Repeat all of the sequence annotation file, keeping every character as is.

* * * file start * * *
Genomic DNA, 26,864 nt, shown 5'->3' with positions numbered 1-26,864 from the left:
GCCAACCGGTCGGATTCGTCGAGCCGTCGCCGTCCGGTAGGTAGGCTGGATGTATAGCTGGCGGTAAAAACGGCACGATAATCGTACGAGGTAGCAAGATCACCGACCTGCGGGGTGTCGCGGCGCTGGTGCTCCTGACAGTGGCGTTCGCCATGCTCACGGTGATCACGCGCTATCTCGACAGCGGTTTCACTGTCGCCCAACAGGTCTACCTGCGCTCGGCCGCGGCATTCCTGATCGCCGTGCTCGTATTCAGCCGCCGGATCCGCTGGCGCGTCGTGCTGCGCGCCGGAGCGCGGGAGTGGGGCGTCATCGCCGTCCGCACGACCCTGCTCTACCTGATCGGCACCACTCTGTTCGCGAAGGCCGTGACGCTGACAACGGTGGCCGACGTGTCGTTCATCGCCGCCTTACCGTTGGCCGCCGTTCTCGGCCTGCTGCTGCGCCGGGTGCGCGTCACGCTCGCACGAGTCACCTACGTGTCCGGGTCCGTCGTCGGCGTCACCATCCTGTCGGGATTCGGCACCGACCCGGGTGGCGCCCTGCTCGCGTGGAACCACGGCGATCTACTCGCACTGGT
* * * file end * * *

Genomic DNA, 26,864 nt, shown 5'->3' with positions numbered 1-26,864 from the left:
GCCAACCGGTCGGATTCGTCGAGCCGTCGCCGTCCGGTAGGTAGGCTGGATGTATAGCTGGCGGTAAAAACGGCACGATAATCGTACGAGGTAGCAAGATCACCGACCTGCGGGGTGTCGCGGCGCTGGTGCTCCTGACAGTGGCGTTCGCCATGCTCACGGTGATCACGCGCTATCTCGACAGCGGTTTCACTGTCGCCCAACAGGTCTACCTGCGCTCGGCCGCGGCATTCCTGATCGCCGTGCTCGTATTCAGCCGCCGGATCCGCTGGCGCGTCGTGCTGCGCGCCGGAGCGCGGGAGTGGGGCGTCATCGCCGTCCGCACGACCCTGCTCTACCTGATCGGCACCACTCTGTTCGCGAAGGCCGTGACGCTGACAACGGTGGCCGACGTGTCGTTCATCGCCGCCTTACCGTTGGCCGCCGTTCTCGGCCTGCTGCTGCGCCGGGTGCGCGTCACGCTCGCACGAGTCACCTACGTGTCCGGGTCCGTCGTCGGCGTCACCATCCTGTCGGGATTCGGCACCGACCCGGGTGGCGCCCTGCTCGCGTGGAACCACGGCGATCTACTCGCACTGGT